Welcome to our 5-minute guide to boiler flow and return pipe temperatures.
As your boiler heats up water, it’s pumped out and circulated around your central heating system; this hot water comes out of the flow pipe.
The water then travels around your heating system and returns to the boiler via the return pipe.
You’ll notice that the flow heats up quickly, and is usually hotter than the return pipe.
This is because all pipework and radiators are cold when you fire up a boiler. They absorb some of the heat from the water, and so the water coming back via the return is cooler.
As your central heating slowly warms up, the differential in temperature between the two pipes will become closer.
To circulate hot water quickly, boilers should be fitted with a minimum of 22mm sized copper flow and return pipe. This can rise to 28mm and beyond for large properties, or commercial boilers.
When dealing with problems related to flow and return pipe temperatures, this is the most common; a cold boiler return pipe, even though the flow is hot.
Naturally, the flow will heat up quicker than the return. But, if the return pipe isn’t getting hot (or at least warm), there are a few potential culprits.
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Once your boiler has heated the water, it’s the pump’s job to circulate this water around the system.
If the pump is faulty, there’s a good chance it’s not circulating this water quickly enough. By the time the water gets back to the boiler via the return, it will have cooled considerably.
So, the return pipe will be much colder than the flow.
This could be due to:
We’ve created a detailed guide on heating pump problems and the fixes here.
Airlocks of any kind can cause a heating system to work intermittently.
Airlocks can be in:
All air needs to be bled from the system. Radiators and towel rails have a bleed valve that will let air escape. They can be bled with a bleed key.
If the return pipe is still cold, the issue could lie in an airlocked pump.
If this is the case, there’s a good chance you’ve heard knocking and banging noises as the pump malfunctions.
As bleeding the pump requires removal of the outer casing, you’ll need to call a Gas Safe engineer.
When return pipes are cold but the flow to the boiler is hot, a blockage is the most common culprit.
Blockages usually come from either:
Limescale comes from minerals in water, and will attach itself, well, just about anywhere.
Heating sludge on the other hand comes from internal rust from radiators and pipework. When this breaks off, it can block radiators, and even the return pipe on your boiler.
This restricts the flow of hot water, so radiators don’t get hot and of course, the temperature of the return pipe’s water is Luke-warm at best.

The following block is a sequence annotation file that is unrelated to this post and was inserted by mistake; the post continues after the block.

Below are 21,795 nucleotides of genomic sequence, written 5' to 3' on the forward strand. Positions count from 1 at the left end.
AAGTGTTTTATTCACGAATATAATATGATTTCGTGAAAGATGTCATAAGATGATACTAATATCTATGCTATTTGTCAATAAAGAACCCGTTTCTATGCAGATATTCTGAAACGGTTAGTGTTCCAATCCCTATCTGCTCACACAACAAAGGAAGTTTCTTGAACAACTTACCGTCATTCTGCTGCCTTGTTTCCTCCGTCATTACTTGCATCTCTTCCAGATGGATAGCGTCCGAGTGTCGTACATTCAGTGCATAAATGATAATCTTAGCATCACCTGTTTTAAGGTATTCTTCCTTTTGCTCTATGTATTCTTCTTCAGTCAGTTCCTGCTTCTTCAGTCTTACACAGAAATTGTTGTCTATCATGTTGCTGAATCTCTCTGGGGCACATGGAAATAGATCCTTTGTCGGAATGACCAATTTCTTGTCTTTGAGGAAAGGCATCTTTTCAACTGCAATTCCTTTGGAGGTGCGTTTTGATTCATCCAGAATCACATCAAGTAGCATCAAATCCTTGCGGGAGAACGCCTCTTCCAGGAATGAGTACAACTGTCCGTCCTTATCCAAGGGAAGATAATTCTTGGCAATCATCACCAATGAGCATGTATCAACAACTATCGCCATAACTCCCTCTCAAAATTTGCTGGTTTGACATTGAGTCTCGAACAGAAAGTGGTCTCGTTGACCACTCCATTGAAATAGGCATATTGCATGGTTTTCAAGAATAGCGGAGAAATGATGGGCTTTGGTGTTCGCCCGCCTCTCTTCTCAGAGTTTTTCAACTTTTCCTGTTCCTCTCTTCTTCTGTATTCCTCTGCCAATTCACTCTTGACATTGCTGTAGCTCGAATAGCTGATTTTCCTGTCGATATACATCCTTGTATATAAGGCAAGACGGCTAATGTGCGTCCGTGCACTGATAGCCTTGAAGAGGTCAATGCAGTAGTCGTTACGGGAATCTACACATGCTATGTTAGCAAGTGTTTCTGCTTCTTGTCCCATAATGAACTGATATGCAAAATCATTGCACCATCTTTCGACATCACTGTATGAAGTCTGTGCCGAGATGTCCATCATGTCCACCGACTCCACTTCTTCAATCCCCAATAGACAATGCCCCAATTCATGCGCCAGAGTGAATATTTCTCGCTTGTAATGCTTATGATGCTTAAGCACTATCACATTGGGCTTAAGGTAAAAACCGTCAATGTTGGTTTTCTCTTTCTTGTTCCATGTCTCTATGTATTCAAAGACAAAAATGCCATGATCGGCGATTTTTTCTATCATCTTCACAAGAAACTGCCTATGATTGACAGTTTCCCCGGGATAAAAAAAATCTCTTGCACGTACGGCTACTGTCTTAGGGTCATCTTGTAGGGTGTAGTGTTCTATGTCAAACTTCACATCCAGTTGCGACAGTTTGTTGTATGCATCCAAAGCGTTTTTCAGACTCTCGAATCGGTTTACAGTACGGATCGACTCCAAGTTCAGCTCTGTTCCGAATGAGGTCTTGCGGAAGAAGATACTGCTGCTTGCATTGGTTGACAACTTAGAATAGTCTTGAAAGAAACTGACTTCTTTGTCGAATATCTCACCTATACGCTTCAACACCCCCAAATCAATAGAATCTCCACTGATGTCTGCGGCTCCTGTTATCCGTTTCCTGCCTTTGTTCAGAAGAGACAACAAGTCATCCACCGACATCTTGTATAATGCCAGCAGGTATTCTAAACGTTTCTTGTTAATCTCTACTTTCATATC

First, you’ll need to hot flush the system using cleaning chemicals. This will get rid of the majority of sludge and limescale.
Then, you’ll need to fit:
It’s worth noting, both above devices will need to be cleaned out at each service. If not, they will fill with debris, and won’t be able to catch anything else circulating in the system.
Next, we have microbore pipework.
If you have 8mm or 10mm pipe feeding radiators and towel rails, there’s a chance that’s either restricting flow, or blocked (see #3).
When you have a heating engineer come and diagnose and fix the problem, make sure you show them any microbore pipework.
Depending on the layout of your pipework, this might need to be replaced. There’s a chance it’s been fitted incorrectly.
Heating systems are spec’d based on BTU. It’s a measurement of heat.
Pipework, radiators, your boiler and even the boiler’s pump will have been spec’d to the BTU of your property.
By adding radiators or towel rails, you’re requiring the boiler to heat additional water, and the pump to circulate more water.
It’s not very common, but if you have added towel rails or radiators (especially large ones, like a 1600mm+), there’s a chance that’s starving the heating system and that’s leading to a cold return pipe on the boiler.
Without surveying the size of the property, the boiler, the boiler’s pump and the amount of towel rails and radiators, it’s hard to see if this is the problem.
Have a qualified heating engineer come and check out your heating system.
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Thanks for reading our 5-minute guide to central heating and boiler flow and return pipe temperatures. Hopefully, this gives an indication of why your return pipe to the boiler is not getting hot, but your flow pipe is.
Have any questions? Leave a comment below and we’ll get back to you as soon as possible.